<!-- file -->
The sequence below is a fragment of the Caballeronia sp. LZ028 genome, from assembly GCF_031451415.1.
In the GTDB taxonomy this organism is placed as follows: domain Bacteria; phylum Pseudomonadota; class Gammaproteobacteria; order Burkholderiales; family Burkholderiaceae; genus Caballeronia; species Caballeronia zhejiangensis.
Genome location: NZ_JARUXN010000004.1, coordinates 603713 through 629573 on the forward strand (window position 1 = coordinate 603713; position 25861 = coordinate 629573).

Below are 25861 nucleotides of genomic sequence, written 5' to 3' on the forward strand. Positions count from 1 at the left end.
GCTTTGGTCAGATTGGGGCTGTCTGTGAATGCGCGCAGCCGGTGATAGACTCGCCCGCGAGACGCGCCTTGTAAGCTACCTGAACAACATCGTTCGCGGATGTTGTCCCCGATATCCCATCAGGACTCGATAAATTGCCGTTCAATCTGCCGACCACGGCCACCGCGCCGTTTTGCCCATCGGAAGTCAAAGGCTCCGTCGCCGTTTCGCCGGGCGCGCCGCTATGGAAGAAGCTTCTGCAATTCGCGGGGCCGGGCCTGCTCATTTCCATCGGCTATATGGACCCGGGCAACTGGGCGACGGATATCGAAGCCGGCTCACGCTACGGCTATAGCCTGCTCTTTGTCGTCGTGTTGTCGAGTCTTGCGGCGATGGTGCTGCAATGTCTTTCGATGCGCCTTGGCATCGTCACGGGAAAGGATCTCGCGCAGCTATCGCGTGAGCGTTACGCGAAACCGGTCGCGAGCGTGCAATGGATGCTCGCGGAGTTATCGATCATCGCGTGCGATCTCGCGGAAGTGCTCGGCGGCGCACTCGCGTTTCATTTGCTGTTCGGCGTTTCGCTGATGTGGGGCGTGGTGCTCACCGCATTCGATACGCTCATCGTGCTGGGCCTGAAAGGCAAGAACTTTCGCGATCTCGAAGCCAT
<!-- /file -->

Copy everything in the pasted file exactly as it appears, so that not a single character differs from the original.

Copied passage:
The sequence below is a fragment of the Caballeronia sp. LZ028 genome, from assembly GCF_031451415.1.
In the GTDB taxonomy this organism is placed as follows: domain Bacteria; phylum Pseudomonadota; class Gammaproteobacteria; order Burkholderiales; family Burkholderiaceae; genus Caballeronia; species Caballeronia zhejiangensis.
Genome location: NZ_JARUXN010000004.1, coordinates 603713 through 629573 on the forward strand (window position 1 = coordinate 603713; position 25861 = coordinate 629573).

Below are 25861 nucleotides of genomic sequence, written 5' to 3' on the forward strand. Positions count from 1 at the left end.
GCTTTGGTCAGATTGGGGCTGTCTGTGAATGCGCGCAGCCGGTGATAGACTCGCCCGCGAGACGCGCCTTGTAAGCTACCTGAACAACATCGTTCGCGGATGTTGTCCCCGATATCCCATCAGGACTCGATAAATTGCCGTTCAATCTGCCGACCACGGCCACCGCGCCGTTTTGCCCATCGGAAGTCAAAGGCTCCGTCGCCGTTTCGCCGGGCGCGCCGCTATGGAAGAAGCTTCTGCAATTCGCGGGGCCGGGCCTGCTCATTTCCATCGGCTATATGGACCCGGGCAACTGGGCGACGGATATCGAAGCCGGCTCACGCTACGGCTATAGCCTGCTCTTTGTCGTCGTGTTGTCGAGTCTTGCGGCGATGGTGCTGCAATGTCTTTCGATGCGCCTTGGCATCGTCACGGGAAAGGATCTCGCGCAGCTATCGCGTGAGCGTTACGCGAAACCGGTCGCGAGCGTGCAATGGATGCTCGCGGAGTTATCGATCATCGCGTGCGATCTCGCGGAAGTGCTCGGCGGCGCACTCGCGTTTCATTTGCTGTTCGGCGTTTCGCTGATGTGGGGCGTGGTGCTCACCGCATTCGATACGCTCATCGTGCTGGGCCTGAAAGGCAAGAACTTTCGCGATCTCGAAGCCAT